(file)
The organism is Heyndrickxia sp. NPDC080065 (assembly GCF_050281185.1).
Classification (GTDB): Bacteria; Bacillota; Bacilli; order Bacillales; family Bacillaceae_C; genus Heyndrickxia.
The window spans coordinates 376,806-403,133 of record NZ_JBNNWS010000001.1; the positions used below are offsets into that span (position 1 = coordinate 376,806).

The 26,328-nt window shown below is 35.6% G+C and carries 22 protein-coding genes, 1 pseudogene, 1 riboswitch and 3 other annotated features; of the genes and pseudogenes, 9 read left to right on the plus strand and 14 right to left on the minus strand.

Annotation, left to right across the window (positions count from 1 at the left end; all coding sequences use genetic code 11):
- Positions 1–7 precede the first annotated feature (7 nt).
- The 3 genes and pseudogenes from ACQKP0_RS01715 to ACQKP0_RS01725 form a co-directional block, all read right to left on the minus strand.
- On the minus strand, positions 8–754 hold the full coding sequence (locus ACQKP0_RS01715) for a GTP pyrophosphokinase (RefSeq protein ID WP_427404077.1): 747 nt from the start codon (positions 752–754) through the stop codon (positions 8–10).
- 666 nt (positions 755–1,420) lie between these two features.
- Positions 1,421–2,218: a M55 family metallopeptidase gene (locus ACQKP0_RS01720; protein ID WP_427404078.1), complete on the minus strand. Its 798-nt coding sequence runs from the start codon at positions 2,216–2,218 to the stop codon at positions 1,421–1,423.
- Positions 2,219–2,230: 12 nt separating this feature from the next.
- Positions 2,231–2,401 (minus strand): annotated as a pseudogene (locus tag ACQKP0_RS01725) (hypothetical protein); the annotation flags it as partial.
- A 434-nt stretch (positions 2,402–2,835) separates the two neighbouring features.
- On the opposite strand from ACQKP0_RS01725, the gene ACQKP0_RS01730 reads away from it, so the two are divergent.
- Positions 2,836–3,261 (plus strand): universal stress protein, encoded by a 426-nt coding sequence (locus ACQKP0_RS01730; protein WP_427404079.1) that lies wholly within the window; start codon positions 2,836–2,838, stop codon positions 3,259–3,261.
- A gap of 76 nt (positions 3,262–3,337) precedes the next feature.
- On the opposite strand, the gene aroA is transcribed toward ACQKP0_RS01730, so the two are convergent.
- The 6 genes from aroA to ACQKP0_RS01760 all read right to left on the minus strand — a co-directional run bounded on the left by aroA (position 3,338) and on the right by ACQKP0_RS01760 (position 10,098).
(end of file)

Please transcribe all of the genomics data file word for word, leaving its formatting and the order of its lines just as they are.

The organism is Heyndrickxia sp. NPDC080065 (assembly GCF_050281185.1).
Classification (GTDB): Bacteria; Bacillota; Bacilli; order Bacillales; family Bacillaceae_C; genus Heyndrickxia.
The window spans coordinates 376,806-403,133 of record NZ_JBNNWS010000001.1; the positions used below are offsets into that span (position 1 = coordinate 376,806).

The 26,328-nt window shown below is 35.6% G+C and carries 22 protein-coding genes, 1 pseudogene, 1 riboswitch and 3 other annotated features; of the genes and pseudogenes, 9 read left to right on the plus strand and 14 right to left on the minus strand.

Annotation, left to right across the window (positions count from 1 at the left end; all coding sequences use genetic code 11):
- Positions 1–7 precede the first annotated feature (7 nt).
- The 3 genes and pseudogenes from ACQKP0_RS01715 to ACQKP0_RS01725 form a co-directional block, all read right to left on the minus strand.
- On the minus strand, positions 8–754 hold the full coding sequence (locus ACQKP0_RS01715) for a GTP pyrophosphokinase (RefSeq protein ID WP_427404077.1): 747 nt from the start codon (positions 752–754) through the stop codon (positions 8–10).
- 666 nt (positions 755–1,420) lie between these two features.
- Positions 1,421–2,218: a M55 family metallopeptidase gene (locus ACQKP0_RS01720; protein ID WP_427404078.1), complete on the minus strand. Its 798-nt coding sequence runs from the start codon at positions 2,216–2,218 to the stop codon at positions 1,421–1,423.
- Positions 2,219–2,230: 12 nt separating this feature from the next.
- Positions 2,231–2,401 (minus strand): annotated as a pseudogene (locus tag ACQKP0_RS01725) (hypothetical protein); the annotation flags it as partial.
- A 434-nt stretch (positions 2,402–2,835) separates the two neighbouring features.
- On the opposite strand from ACQKP0_RS01725, the gene ACQKP0_RS01730 reads away from it, so the two are divergent.
- Positions 2,836–3,261 (plus strand): universal stress protein, encoded by a 426-nt coding sequence (locus ACQKP0_RS01730; protein WP_427404079.1) that lies wholly within the window; start codon positions 2,836–2,838, stop codon positions 3,259–3,261.
- A gap of 76 nt (positions 3,262–3,337) precedes the next feature.
- On the opposite strand, the gene aroA is transcribed toward ACQKP0_RS01730, so the two are convergent.
- The 6 genes from aroA to ACQKP0_RS01760 all read right to left on the minus strand — a co-directional run bounded on the left by aroA (position 3,338) and on the right by ACQKP0_RS01760 (position 10,098).